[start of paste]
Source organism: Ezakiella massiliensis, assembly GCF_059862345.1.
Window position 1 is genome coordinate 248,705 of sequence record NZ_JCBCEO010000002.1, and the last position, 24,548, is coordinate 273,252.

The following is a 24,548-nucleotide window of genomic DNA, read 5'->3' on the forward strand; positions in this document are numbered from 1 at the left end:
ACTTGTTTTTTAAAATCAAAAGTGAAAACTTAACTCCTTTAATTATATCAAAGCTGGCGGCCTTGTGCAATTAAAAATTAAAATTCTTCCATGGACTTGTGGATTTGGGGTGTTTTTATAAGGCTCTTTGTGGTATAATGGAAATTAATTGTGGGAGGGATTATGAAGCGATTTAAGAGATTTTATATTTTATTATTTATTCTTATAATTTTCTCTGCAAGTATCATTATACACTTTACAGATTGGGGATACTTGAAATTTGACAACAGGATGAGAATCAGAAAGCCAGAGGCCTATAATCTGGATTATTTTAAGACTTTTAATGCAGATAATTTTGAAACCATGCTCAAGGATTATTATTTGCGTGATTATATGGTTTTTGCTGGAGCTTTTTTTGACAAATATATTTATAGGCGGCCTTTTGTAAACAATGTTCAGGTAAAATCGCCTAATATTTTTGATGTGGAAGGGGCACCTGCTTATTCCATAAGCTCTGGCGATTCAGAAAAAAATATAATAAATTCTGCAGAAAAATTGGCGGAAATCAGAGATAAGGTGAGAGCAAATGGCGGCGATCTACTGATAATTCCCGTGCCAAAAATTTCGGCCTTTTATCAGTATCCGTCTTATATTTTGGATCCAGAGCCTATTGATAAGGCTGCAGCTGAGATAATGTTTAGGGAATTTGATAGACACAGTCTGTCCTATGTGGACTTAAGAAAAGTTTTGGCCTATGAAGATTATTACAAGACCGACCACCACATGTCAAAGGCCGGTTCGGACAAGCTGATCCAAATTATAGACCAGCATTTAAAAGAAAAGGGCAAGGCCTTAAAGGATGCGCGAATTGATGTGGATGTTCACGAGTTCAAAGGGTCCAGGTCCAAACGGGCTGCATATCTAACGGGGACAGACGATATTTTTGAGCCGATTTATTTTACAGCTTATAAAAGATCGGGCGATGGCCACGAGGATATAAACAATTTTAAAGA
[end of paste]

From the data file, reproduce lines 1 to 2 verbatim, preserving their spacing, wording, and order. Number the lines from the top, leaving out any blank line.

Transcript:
Source organism: Ezakiella massiliensis, assembly GCF_059862345.1.
Window position 1 is genome coordinate 248,705 of sequence record NZ_JCBCEO010000002.1, and the last position, 24,548, is coordinate 273,252.